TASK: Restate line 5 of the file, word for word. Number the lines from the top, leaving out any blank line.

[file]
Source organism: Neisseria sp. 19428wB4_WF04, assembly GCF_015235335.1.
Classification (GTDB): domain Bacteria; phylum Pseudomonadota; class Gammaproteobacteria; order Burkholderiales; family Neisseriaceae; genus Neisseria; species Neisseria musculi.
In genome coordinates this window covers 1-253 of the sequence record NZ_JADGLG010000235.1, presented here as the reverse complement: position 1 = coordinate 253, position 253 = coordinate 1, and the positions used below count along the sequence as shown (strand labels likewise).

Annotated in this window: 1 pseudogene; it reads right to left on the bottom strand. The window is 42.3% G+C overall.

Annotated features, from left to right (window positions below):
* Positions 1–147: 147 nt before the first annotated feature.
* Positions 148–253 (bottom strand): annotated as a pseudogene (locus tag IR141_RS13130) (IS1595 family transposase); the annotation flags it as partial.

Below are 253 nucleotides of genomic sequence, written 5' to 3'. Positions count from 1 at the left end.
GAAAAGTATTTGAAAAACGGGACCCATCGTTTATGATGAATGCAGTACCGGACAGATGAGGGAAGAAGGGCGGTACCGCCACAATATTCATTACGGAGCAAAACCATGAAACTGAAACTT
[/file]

Annotated features, from left to right (window positions below):